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Volume 1 Supplement 1

Safety in Health

Learning and reporting system in a tertiary university hospital compared to the Austrian-wide open access system

Background

Learning and reporting systems (LRS) are used worldwide to support patient safety aspects in healthcare. The goal of a LRS is to increase patient safety on an organizational level as well as in a global manner. However, a LRS can be used in different ways, on the one hand near misses are reported which could have been harmful to patients and on the other hand adverse or sentinel events can also be found in LRS. Furthermore, within Europe differences between countries are eminent, for example in Great Britain the system is used very frequently whereas in Austria a LRS is just used occasionally.

In Austria, a national LRS was implemented and is accessible by the public since 2010 [1]. Within the University Hospital Graz, a LRS was implemented in 2013. The aim of this report is to compare the in-house versus the open access LRS.

Material and methods

In-house:The LRS was piloted for one year in a unit and after evaluation opened in 2013 for all departments and all employees. The LRS is easy to access via the intranet-starting page. Reports are reviewed according to internal guidelines and results of each anonymous report are published in the intranet after a reasonable time. Prior implementation the LRS was promoted in information meetings and within the employees' newspaper and e-newsletter.

Open access:The Austrian-wide national LRS can be used by anyone who has access to the internet. Ongoing reports are sent to experts. The national LRS was promoted within the healthcare community and the public.

Results

Within the in-house LRS 121 reports were handled by the reviewer since September 2013. Within six years of being online 452 incidents were reported to the national LRS, thereof 365 were published in the internet (Table 1).

Table 1 Number of reports in the nation-wide and in-house LRS.

Conclusions

Over a period of 11 years the NHS LRS implicates that approximately 2,000 incidents are reported per day (60,000 per month) by healthcare professionals to the national LRS [2]. The national LRS of Austria and the in-house LRS receives approximately 6 reports per month. For the national LRS it is obvious, that the LRS is only used by healthcare professionals and not by the public. Reason could be that the national LRS is not well known at all. Overall, the number of reports is very low when compared to NHS-data. Cultural difference between the countries might be the most dominant reason for the low response rate in Austria.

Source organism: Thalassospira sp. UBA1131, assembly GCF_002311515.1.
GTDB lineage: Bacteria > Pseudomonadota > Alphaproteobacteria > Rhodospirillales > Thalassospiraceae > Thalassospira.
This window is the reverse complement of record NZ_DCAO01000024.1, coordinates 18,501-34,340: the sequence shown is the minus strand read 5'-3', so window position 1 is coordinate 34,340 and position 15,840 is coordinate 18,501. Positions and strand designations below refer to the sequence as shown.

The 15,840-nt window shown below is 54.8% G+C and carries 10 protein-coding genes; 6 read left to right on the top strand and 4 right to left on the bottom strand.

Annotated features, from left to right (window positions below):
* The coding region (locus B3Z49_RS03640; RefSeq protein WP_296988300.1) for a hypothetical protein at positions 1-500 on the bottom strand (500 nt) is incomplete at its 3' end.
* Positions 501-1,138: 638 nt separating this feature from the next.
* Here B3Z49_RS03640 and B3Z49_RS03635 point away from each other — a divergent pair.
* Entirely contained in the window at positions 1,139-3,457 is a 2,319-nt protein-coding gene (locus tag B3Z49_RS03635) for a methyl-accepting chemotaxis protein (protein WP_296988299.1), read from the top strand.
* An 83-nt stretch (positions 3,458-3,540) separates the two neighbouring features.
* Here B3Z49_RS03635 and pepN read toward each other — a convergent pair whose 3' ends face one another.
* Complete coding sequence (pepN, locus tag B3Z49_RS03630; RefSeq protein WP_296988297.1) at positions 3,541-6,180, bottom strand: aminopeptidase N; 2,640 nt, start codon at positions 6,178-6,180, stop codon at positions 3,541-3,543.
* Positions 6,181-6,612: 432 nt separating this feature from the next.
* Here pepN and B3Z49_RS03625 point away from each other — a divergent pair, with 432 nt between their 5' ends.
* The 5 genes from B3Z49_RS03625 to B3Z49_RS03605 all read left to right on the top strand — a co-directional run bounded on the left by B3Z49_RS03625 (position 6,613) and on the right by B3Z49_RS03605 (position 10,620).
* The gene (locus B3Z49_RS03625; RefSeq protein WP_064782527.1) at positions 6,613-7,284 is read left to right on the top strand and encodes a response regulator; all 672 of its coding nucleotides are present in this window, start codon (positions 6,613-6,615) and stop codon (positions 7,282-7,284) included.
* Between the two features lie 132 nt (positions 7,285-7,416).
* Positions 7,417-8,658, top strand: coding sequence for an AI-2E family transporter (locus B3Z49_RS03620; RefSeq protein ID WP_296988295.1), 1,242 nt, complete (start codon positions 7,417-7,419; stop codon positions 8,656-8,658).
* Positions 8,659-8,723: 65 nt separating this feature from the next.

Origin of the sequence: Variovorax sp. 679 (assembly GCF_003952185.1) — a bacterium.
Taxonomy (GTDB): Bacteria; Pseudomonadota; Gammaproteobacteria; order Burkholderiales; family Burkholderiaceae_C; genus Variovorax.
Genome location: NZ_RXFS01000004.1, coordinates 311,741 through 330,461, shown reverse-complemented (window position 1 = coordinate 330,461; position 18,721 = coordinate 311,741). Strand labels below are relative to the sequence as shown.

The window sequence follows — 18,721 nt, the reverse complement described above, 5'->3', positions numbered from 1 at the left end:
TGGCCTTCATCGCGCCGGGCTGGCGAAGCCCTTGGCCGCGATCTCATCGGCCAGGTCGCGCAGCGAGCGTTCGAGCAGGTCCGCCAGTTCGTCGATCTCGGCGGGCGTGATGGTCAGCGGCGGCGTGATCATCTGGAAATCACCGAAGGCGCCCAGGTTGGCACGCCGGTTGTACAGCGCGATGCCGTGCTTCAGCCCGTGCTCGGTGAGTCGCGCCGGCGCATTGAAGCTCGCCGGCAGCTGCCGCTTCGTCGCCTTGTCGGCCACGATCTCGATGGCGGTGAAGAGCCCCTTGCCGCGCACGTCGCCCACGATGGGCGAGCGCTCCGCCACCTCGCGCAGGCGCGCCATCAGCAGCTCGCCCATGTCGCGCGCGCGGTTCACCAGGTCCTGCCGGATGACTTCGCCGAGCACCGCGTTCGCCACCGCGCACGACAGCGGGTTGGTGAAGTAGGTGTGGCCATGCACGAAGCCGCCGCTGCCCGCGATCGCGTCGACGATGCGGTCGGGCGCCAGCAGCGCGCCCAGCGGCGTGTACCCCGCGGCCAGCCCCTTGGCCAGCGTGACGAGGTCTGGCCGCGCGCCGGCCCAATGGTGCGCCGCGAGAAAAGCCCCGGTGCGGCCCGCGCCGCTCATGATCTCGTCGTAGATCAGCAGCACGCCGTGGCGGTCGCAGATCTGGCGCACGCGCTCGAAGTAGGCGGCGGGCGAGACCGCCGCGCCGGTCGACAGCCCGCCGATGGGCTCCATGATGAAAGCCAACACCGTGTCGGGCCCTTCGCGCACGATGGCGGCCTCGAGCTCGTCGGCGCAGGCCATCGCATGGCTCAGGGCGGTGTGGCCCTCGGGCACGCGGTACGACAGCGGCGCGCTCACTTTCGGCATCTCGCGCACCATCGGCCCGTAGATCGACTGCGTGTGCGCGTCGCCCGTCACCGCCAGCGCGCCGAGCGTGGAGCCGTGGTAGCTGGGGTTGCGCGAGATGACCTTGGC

Acknowledgements

We would like to thank the entire organization and their employees for supporting patient safety initiatives.

References

Author information

Correspondence to Gerald Sendlhofer.

Additional information

Competing interests

The authors declare that they have no competing interests.

Rights and permissions

This article is published under license to BioMed Central Ltd. This is an Open Access article distributed under the terms of the Creative Commons Attribution License (http://creativecommons.org/licenses/by/4.0), which permits unrestricted use, distribution, and reproduction in any medium, provided the original work is properly cited. The Creative Commons Public Domain Dedication waiver (http://creativecommons.org/publicdomain/zero/1.0/) applies to the data made available in this article, unless otherwise stated.

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Keywords

  • Open Access
  • Healthcare Professional
  • Entire Organization
  • Healthcare Community
  • Global Manner